The instructor will email a tentative grade after the oral exams have all been graded.  The student may accept the tentative grade as the final grade, or may elect to sit for the third exam. 

 

The exams will cover material from the assigned readings, assigned videos/webinars, professor’s lectures, group presentations, handouts, and assignments.  Exams are NOT cumulative. No make up exams will be given without prior instructor permission or under extreme documentable circumstances.

 

Based on years of experience, students are much more likely to perform well on exams if students:

 

A. Closely read required readings PRIOR TO CLASS

B. Attend all classes

C. Actively participate in class

 

If student have done A through C, studying for the exam is much easier because students may primarily study from the slides and briefly review readings.  Students who have earned As on past exams report that they have followed A through C and studied for the exam for 5 to 10 hours the week prior to the exam.  I suggest you schedule time each week to read assignments and schedule 5 to 10 hours the week prior to the exam for studying.

 

If students have not done A through C, students find it overwhelming to read all the assignments in the week prior to the exam.

I want you all to succeed!  Please follow my advice! 

Webpage Assignment:

The first assignment in IS 5800 is to create a personal web page following a standard format.  In addition to providing a context for learning HTML, these pages help me and other students get to know one another. Students will be responsible for building their own web pages. While the technical skills will be taught during the class sessions, the assignment allows for personal creativity. Most students find this exercise fun and worthwhile.

 

Web page assignment
Standard Home Page

http://www.umsl.edu/~lacitym/mis480a.htm

How Web Pages will be Graded

 

Oral Group Presentation:

The class will be divided into 8 groups. Each group is responsible for presenting a 50 to 55 minute presentation to the class. Each group will be assigned a different IT topic:

 

Group 1: The role of the CIO

Group 2: Business Intelligence
Group 3: Emerging Technologies: RFID
Group 4: Green IT

Group 5: IT Security and Privacy
Group 6: Emerging Technologies: corporate uses of social networks

Group 7: Cloud Computing
Group 8: IT Entrepreneurs

 

 

Important Information for Group Projects:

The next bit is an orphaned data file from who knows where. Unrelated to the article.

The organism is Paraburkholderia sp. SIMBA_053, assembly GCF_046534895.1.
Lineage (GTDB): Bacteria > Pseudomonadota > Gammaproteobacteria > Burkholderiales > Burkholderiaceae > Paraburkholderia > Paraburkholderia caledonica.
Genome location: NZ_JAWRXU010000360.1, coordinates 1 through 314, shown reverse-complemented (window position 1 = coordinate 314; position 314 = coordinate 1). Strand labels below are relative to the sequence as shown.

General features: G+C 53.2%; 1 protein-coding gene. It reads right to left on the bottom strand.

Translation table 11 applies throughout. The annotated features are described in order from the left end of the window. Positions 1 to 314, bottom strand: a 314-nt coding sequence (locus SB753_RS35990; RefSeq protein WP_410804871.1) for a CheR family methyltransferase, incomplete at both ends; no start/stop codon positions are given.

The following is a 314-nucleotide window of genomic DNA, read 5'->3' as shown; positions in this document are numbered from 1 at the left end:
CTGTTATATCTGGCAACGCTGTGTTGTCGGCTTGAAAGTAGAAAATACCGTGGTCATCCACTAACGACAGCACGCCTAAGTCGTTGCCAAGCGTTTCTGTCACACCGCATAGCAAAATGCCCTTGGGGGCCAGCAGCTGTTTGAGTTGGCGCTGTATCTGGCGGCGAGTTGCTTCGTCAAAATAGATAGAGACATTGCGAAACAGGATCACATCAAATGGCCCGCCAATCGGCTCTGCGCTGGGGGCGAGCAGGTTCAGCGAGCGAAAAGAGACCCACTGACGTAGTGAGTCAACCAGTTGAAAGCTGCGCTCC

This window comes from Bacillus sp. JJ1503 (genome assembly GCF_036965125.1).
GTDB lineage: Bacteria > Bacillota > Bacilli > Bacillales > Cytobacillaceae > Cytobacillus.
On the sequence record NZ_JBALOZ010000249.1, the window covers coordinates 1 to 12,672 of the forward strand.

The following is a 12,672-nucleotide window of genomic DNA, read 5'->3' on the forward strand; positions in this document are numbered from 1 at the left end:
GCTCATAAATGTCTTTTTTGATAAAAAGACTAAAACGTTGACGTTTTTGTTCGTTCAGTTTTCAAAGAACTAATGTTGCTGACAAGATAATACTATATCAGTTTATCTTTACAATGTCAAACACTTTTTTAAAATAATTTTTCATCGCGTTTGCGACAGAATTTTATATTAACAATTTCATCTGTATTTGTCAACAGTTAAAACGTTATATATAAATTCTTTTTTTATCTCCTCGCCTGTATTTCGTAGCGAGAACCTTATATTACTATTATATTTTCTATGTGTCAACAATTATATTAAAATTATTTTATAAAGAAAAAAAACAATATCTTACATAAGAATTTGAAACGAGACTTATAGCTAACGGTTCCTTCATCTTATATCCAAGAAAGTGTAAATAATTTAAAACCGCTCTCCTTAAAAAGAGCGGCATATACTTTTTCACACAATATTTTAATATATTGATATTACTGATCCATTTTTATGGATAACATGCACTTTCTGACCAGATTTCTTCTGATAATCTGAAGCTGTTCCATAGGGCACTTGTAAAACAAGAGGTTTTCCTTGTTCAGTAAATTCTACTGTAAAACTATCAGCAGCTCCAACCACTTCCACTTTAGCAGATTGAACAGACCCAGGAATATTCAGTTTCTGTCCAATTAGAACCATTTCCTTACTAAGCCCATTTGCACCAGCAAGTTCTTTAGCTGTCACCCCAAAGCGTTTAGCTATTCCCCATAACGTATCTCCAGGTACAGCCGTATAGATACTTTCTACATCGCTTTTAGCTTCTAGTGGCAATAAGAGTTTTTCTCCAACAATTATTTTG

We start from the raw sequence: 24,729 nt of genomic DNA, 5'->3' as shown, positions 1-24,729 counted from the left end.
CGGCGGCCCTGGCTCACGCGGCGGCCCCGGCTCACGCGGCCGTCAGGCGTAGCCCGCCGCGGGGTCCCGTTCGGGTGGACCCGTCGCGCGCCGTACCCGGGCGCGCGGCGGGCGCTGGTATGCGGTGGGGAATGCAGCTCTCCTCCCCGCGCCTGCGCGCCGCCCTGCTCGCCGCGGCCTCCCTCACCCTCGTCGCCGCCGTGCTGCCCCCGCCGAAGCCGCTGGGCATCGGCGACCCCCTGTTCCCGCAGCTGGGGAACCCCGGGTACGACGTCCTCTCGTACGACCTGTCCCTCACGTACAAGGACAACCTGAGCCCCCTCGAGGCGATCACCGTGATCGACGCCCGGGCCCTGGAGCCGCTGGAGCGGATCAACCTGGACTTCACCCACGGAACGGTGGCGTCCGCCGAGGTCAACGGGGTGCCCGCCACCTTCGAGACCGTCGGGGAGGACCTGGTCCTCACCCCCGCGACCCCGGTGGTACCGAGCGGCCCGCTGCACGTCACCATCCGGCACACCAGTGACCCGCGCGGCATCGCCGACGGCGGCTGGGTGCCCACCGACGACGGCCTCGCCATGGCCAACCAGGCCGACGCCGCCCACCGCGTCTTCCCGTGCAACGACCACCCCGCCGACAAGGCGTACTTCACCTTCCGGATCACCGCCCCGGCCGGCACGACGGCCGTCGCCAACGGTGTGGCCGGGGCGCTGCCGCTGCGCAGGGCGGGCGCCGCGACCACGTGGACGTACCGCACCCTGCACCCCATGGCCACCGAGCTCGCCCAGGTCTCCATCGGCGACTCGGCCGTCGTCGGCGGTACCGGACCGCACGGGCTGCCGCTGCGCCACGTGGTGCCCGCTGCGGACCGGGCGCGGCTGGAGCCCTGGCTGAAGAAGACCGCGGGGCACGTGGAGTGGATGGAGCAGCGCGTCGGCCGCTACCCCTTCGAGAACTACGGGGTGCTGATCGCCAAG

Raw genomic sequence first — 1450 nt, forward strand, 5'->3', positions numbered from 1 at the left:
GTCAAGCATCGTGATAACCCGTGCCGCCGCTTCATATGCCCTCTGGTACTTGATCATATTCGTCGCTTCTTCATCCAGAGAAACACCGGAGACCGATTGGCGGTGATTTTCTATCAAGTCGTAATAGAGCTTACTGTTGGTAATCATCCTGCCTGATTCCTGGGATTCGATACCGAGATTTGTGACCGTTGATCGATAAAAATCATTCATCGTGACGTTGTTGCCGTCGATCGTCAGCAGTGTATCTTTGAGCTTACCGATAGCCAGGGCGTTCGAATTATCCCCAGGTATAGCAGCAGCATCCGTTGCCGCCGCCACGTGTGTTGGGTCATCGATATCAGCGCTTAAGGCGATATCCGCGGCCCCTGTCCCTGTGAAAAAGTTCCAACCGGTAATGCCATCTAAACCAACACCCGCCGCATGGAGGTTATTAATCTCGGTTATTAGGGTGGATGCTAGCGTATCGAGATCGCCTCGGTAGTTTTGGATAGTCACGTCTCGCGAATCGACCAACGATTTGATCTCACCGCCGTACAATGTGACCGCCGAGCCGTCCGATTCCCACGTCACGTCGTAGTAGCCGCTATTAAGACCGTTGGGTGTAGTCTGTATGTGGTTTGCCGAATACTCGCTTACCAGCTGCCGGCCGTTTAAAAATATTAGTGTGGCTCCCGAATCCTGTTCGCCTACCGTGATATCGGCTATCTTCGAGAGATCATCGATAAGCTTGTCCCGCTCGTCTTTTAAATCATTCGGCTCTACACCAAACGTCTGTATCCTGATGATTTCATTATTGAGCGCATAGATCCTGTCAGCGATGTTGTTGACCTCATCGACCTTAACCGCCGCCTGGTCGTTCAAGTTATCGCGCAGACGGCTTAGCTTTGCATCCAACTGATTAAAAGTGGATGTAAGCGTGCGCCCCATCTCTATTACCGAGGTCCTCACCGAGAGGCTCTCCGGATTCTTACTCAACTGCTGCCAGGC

Advice and Checklists for Oral Group Presentations

Information about required Secondary Sources

Watch recording on finding academic articles (in mygateway under GROUP PROJECT MATERIALS folder)

Information about required Primary Sources

Watch webinar on interview tips (in mygateway under GROUP PROJECT MATERIALS folder)

Information about Citations

PRESENTATION TIMING: The entire presentation should be between 50 and 55 minutes

Each group should spend their time in approximately the following way: (Again, some topics lend themselves to a slightly different format, so be sure to look at my links to your topic.)

Overview of the topic. Provide general statistics about your topic; why is your topic important to general managers? How much money do companies spend on your topic? What are the promised benefits of this topic if properly managed?  What are the potential pitfalls if mis-managed?  What will we learn from your presentation? If you cite surveys, YOU MUST TELL US ABOUT THE SAMPLE in terms of size of organizations that participated (such as Fortune 500), geographic dispersion (such as U.S. or global), sample size, and date of data collection.  You'll be surprised how surveys report very different figures because of sample diversity. (~5 to 10 minutes)

Real–world examples: Explain your topic with rich examples based on your primary and secondary sources.  (For the CIO group, “examples” would be stories of actual CIOs.  For corporate uses of social networks, “examples” might include examples of how specific companies engage customers in social media sites; for RFID group, “examples” may include how RFID is used in medicine, or business, etc.)  Why did you select these examples?  How are they representative of the lessons you are trying to demonstrate? (~20 to 25 minutes)

Generalizations/Lessons Learned/Best Practices: Do a cross-case comparison of similarities and differences among the examples. Extract a set of lessons or best practices for the general manager; tie these lessons back to the examples.  (~5 minutes)

Audience Activity. Each group should only plan 40 to 45 minutes of content to allow 5 to 10 minutes of audience interaction. In the past, students have done very creative things for audience participation including “Name that Entrepreneur”, a short Jeopardy game, a short survey, stand up sit down, etc.  Groups normally reward participation with small prizes like candy.  (~ 5 to 10 minutes)

PRESENTATION MATERIALS:

 

Each group will develop power point slides (or Prezi).

 

On the day of your presentation, please provide a STAPLED, hardcopy set of slides for your instructor. Please print only 2 slides per page.

 

Please load your final power point slides in GROUP X Group Pages under FILE EXCHANGE. 

 

Please name the final version of your power point slides exactly as indicated below:

 

 

 

Group

Oral Presentation File Name

File names are case sensitive

Group 1: The role of the CIO

ciof13.pptx

Group 2: Business Intelligence

bif13.pptx